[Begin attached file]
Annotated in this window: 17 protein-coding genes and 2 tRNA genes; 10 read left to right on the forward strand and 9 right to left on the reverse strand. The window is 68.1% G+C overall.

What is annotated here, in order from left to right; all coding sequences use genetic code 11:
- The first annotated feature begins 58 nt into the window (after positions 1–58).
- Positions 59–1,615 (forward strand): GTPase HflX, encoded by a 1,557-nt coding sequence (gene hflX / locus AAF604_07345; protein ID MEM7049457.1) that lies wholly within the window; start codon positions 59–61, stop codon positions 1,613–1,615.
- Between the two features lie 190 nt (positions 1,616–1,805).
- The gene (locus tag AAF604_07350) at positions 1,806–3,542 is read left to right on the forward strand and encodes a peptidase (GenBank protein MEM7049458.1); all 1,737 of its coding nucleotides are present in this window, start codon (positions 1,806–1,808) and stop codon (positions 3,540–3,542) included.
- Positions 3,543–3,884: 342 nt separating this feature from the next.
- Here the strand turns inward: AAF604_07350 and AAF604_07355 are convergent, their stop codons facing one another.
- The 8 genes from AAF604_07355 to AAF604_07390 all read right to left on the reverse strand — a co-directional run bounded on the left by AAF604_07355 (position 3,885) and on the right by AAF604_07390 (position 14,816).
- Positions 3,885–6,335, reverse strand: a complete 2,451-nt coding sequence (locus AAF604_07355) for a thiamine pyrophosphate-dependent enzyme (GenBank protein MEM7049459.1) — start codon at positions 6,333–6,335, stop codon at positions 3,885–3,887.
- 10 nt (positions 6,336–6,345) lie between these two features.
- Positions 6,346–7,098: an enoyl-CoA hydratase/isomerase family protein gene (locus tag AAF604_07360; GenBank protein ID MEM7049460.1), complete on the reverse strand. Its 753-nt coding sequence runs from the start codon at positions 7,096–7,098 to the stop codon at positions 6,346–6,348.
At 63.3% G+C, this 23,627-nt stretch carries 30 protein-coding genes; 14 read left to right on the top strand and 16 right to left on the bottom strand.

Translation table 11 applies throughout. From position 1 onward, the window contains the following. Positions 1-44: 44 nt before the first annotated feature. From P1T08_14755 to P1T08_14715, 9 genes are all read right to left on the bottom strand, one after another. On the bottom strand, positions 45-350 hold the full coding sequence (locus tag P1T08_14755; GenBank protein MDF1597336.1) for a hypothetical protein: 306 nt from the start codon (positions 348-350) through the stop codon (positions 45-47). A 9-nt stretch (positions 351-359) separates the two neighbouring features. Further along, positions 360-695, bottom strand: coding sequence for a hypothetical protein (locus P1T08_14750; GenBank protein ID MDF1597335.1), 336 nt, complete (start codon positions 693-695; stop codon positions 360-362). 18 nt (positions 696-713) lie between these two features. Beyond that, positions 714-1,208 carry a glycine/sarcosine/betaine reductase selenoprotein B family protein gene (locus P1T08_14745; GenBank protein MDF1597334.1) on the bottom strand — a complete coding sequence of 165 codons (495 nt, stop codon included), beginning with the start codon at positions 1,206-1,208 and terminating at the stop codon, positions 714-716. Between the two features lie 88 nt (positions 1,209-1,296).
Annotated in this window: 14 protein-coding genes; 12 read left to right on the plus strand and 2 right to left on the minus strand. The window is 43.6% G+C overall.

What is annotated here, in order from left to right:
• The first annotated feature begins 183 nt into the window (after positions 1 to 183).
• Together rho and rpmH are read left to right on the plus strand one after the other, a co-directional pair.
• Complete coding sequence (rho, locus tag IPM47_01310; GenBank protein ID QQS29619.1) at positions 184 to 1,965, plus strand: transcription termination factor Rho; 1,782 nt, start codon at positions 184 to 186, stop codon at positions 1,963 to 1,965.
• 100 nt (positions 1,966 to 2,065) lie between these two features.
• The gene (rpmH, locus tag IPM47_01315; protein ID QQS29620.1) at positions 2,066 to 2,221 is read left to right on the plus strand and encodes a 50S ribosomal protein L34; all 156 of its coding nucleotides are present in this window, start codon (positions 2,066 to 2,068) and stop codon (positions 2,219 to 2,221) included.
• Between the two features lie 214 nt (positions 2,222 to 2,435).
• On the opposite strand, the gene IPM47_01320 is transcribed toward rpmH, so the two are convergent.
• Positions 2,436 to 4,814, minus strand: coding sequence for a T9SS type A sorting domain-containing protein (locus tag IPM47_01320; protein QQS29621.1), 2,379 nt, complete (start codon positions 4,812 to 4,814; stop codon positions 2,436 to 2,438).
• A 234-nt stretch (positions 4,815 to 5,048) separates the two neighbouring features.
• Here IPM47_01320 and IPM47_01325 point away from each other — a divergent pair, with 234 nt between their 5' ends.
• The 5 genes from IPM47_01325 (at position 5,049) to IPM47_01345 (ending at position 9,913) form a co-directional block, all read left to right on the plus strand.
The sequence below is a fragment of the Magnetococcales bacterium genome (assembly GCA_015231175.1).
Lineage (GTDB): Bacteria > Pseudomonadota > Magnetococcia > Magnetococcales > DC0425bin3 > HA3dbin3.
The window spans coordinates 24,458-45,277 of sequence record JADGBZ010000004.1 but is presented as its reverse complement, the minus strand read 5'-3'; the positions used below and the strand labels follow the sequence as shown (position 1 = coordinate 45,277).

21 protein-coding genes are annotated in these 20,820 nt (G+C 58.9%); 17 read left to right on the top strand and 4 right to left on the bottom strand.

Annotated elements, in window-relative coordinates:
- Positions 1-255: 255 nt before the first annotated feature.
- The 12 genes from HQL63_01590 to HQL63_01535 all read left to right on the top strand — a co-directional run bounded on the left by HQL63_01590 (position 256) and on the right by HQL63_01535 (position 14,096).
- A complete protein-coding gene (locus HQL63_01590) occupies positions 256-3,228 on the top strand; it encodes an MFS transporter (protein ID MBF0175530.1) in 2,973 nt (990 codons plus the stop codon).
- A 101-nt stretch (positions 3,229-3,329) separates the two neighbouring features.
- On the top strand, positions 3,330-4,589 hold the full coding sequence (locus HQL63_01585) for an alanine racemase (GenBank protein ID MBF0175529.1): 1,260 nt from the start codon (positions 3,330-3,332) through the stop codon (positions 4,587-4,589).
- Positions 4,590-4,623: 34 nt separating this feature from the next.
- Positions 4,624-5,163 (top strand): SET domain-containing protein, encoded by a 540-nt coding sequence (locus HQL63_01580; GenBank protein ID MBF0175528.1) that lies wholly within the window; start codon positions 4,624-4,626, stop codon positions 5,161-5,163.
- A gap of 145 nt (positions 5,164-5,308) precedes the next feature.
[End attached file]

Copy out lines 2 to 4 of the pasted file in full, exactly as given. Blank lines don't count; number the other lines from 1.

What is annotated here, in order from left to right; all coding sequences use genetic code 11:
- The first annotated feature begins 58 nt into the window (after positions 1–58).
- Positions 59–1,615 (forward strand): GTPase HflX, encoded by a 1,557-nt coding sequence (gene hflX / locus AAF604_07345; protein ID MEM7049457.1) that lies wholly within the window; start codon positions 59–61, stop codon positions 1,613–1,615.